When people find out I'm an American they loose no time letting me know how much "all Moroccans love America." At first cautious in this all-Muslim country, I stopped in a small grocery store where the proprietor spoke a little English. When asked my nationality, I did my feigned caution response, looking over my shoulder as I replied "American" followed by an index finger over my lips adding "Muslim extremists..."
The storeowner laughed, "We love Americans! There are no tourists here."
"No tourists here?" I wondered what he meant. As we continued our disjointed conversation I finally realized his pronunciation of "terrorist" sounded like my "tourist." More encounters with ordinary Moroccans confirm that most do indeed "love Americans!" Later in a tiny cafe sampling the traditional early evening "fastbreak" Ftour meal, the owner who spoke perfect idiomatic American English from his prior employment with IBM, explained some of the reasons for the special relationship between our two countries. He says Morocco was first to recognize the new American independence at the birth of our nation. And, America was the first nation to open a consulate in Casablanca. The Americans liberated North Africa from the Germans during World War II starting in Morocco. "You have heard of course, that Morocco is famous for its culture of hospitality, haven't you?" I hadn't. "People in sub-Saharan Africa think Morocco is European and Morocco identifies with the American ideals and economic processes reflected in Europe."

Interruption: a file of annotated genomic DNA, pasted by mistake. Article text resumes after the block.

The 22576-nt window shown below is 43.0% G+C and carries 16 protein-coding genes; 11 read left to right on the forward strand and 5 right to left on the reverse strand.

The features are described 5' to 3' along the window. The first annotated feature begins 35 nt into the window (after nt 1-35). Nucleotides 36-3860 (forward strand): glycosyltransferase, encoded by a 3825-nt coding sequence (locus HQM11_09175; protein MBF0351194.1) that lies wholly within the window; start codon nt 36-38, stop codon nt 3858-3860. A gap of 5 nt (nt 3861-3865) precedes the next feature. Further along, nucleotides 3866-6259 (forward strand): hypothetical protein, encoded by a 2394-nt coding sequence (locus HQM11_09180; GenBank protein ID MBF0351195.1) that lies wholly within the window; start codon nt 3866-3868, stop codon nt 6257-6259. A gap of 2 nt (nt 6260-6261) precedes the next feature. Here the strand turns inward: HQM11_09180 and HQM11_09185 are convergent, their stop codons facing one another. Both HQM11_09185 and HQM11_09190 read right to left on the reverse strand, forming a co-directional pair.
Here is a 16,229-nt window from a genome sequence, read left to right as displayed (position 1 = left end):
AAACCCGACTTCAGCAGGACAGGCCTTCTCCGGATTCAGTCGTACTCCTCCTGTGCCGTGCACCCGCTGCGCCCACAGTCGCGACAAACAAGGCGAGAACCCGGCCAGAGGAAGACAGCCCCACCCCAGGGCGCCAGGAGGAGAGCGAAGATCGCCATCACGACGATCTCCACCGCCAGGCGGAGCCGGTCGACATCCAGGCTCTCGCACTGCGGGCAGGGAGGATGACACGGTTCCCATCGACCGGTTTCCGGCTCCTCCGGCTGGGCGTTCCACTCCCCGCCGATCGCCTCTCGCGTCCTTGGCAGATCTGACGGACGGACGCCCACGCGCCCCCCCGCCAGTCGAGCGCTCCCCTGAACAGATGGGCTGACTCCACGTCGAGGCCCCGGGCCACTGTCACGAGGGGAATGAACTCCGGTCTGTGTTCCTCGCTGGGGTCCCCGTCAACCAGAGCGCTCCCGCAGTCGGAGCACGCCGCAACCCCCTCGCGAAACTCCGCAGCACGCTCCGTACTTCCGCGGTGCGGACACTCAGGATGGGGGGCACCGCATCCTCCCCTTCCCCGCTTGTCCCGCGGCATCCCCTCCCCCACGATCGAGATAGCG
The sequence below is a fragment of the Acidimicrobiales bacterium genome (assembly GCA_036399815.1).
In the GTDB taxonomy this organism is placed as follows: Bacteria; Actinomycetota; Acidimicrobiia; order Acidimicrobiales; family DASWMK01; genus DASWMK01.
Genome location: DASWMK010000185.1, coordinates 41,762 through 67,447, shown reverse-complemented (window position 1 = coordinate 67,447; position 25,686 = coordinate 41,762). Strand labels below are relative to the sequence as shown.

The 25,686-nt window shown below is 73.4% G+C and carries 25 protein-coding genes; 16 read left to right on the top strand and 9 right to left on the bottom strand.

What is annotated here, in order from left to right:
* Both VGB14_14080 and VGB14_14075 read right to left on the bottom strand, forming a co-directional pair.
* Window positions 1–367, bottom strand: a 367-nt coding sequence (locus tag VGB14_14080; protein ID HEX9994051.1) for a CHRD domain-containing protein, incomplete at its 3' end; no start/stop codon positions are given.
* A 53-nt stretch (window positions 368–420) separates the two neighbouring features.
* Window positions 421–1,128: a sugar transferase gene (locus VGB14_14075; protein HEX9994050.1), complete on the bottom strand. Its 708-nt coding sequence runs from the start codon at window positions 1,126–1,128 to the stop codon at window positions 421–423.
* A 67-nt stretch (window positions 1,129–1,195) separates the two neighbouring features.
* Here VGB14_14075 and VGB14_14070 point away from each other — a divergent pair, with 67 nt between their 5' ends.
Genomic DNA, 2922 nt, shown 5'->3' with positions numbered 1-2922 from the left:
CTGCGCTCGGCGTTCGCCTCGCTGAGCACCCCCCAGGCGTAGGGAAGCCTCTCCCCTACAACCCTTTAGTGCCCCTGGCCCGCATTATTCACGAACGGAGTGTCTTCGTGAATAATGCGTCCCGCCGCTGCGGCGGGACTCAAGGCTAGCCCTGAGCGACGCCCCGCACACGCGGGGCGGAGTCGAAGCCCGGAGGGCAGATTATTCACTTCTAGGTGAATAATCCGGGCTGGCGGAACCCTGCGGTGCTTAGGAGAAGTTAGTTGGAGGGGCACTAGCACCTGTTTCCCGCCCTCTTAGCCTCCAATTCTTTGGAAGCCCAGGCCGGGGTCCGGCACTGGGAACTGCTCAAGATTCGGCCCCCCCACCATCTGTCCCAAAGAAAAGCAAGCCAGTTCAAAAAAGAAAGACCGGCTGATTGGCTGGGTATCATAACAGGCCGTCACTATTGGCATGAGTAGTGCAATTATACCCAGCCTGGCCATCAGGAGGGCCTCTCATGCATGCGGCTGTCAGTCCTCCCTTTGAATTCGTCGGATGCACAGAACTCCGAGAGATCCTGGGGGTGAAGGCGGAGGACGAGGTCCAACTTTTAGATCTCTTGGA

A week ago when I arrived I noticed very few beggars. All that changed Friday on the first day of Ramadan when seasonal beggars joined the quest for handouts. I swear to Allah there is a beggar on every corner and several clustered around any place selling food or changing money. Near the mosques, people have to push their way through the hoards of people begging.
This is the time of year when the faithful are reminded to meet their charity obligations. One middle-aged lady draped in a beautiful yellow and orange garment entertained a constantly changing entourage with open hands. Into each she dropped one shiny coin from the large heavy bag she carried. As soon as she had handed out one fistful of money more people materialized to claim their share, each one inspecting their coin to learn its denomination. None of the beggars got very excited, so I assume the coins, while new and shiny, were of small denomination. I saw a few other people occasionally handing out money as well. Before the start of Ramadan beggars had to work a lot harder for their income and there were fewer of them. Among the poor I saw a disproportionately large number of old ladies; many looked like they really needed a handout.